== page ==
The agriculture problem. Florida’s second-biggest industry after tourism is agriculture. However, with increased heat, increased hurricane severity, less fresh water and fewer workers, it’s going to be put under increasing pressure in the coming decades. Another pillar in Florida’s economy will start to fail.

That’s a lot of problems. It’s unsurprising given that southern Florida was an inhospitable swamp before air-conditioning made it possible to enjoy the beaches and live there. But all of this means that Miami is facing more basic challenges than any other city in the United States.

All of this means that the cost of maintaining Miami as a modern, well-serviced city with great beaches will skyrocket while the economy of the state and the city will be massively challenged and possibly collapsing. More major hurricanes of greater severity will likely hit it, causing damage that owners and insurers decide not to repair. More people, mostly poorer, will leave never to return.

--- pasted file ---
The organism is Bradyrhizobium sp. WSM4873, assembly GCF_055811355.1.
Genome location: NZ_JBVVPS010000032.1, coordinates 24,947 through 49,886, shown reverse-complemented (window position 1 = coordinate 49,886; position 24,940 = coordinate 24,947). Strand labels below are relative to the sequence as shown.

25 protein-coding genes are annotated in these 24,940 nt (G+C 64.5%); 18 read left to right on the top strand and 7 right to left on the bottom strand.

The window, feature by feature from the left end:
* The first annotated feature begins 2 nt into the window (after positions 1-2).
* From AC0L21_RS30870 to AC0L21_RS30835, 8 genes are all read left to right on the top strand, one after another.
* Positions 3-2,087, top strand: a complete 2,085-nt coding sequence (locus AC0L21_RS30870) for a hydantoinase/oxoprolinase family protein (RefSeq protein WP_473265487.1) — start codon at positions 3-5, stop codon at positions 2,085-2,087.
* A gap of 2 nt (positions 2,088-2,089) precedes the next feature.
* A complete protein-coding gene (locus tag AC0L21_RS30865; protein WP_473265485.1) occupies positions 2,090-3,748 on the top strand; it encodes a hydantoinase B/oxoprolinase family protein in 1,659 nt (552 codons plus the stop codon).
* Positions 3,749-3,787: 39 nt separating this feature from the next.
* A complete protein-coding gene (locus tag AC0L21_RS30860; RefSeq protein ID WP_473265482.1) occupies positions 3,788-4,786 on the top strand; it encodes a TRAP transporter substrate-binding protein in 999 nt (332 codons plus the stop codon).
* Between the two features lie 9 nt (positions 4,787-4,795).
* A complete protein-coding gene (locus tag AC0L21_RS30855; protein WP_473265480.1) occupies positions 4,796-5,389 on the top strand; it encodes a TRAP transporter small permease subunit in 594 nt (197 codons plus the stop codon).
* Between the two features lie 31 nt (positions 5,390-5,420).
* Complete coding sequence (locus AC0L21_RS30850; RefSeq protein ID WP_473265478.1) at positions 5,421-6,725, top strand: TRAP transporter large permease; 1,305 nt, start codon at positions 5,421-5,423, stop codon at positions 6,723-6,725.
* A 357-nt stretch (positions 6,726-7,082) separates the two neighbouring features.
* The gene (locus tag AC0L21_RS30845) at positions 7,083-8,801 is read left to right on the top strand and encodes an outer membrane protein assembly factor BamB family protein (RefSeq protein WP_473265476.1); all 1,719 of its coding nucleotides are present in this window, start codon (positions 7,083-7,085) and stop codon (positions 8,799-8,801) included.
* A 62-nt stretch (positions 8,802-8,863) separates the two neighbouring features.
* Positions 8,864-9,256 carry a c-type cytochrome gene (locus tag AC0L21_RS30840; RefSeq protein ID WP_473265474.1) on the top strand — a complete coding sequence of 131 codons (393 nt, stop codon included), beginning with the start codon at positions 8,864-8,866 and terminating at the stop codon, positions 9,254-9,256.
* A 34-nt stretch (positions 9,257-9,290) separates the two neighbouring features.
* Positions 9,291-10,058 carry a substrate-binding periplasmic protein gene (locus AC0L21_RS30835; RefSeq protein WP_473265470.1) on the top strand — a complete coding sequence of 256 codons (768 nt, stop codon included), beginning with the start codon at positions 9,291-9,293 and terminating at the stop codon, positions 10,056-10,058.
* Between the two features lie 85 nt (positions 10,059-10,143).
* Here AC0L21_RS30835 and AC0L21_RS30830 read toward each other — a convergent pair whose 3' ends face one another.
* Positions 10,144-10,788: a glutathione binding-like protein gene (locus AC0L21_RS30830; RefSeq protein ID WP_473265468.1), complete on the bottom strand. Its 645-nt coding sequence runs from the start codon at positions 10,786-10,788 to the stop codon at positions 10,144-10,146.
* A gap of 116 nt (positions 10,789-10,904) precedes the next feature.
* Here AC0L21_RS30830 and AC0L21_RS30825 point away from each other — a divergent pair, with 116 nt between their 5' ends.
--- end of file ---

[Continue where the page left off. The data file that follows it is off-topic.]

It will look very different by 2050. Many existing low-lying properties will have been abandoned. Some will have been torn down and built again on pedestals of some sort. Others will be rotting. Some areas will have lost basic services such as fresh water and sanitation as triage occurs.

But it’s very likely Miami will continue to exist in some form for a century or more. There will always be rich people who want to be served Cuba Libres on white sandy beaches. It will be more and more expensive to maintain those beaches and there will be fewer and fewer poorer people to do all of the work, so more places, like Mar a Lago, will import foreign workers to keep the beaches swept.

Miami and Key West will become even more artificially maintained rich party places. It’s hard to say when they would become completely non-viable because past 2100 there hasn’t been much research done, but we are on track for much more sea level rise post-2100 than pre-2100. And Miami’s vulnerabilities won’t be disappearing. Hurricanes won’t be getting weaker. There will come a point when it’s just not worth rebuilding.


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Michael Barnard

is a climate futurist, strategist and author. He spends his time projecting scenarios for decarbonization 40-80 years into the future. He assists multi-billion dollar investment funds and firms, executives, Boards and startups to pick wisely today. He is founder and Chief Strategist of TFIE Strategy Inc and a member of the Advisory Board of electric aviation startup FLIMAX. He hosts the Redefining Energy - Tech podcast ( , a part of the award-winning Redefining Energy team.

Michael Barnard has 733 posts and counting. See all posts by Michael Barnard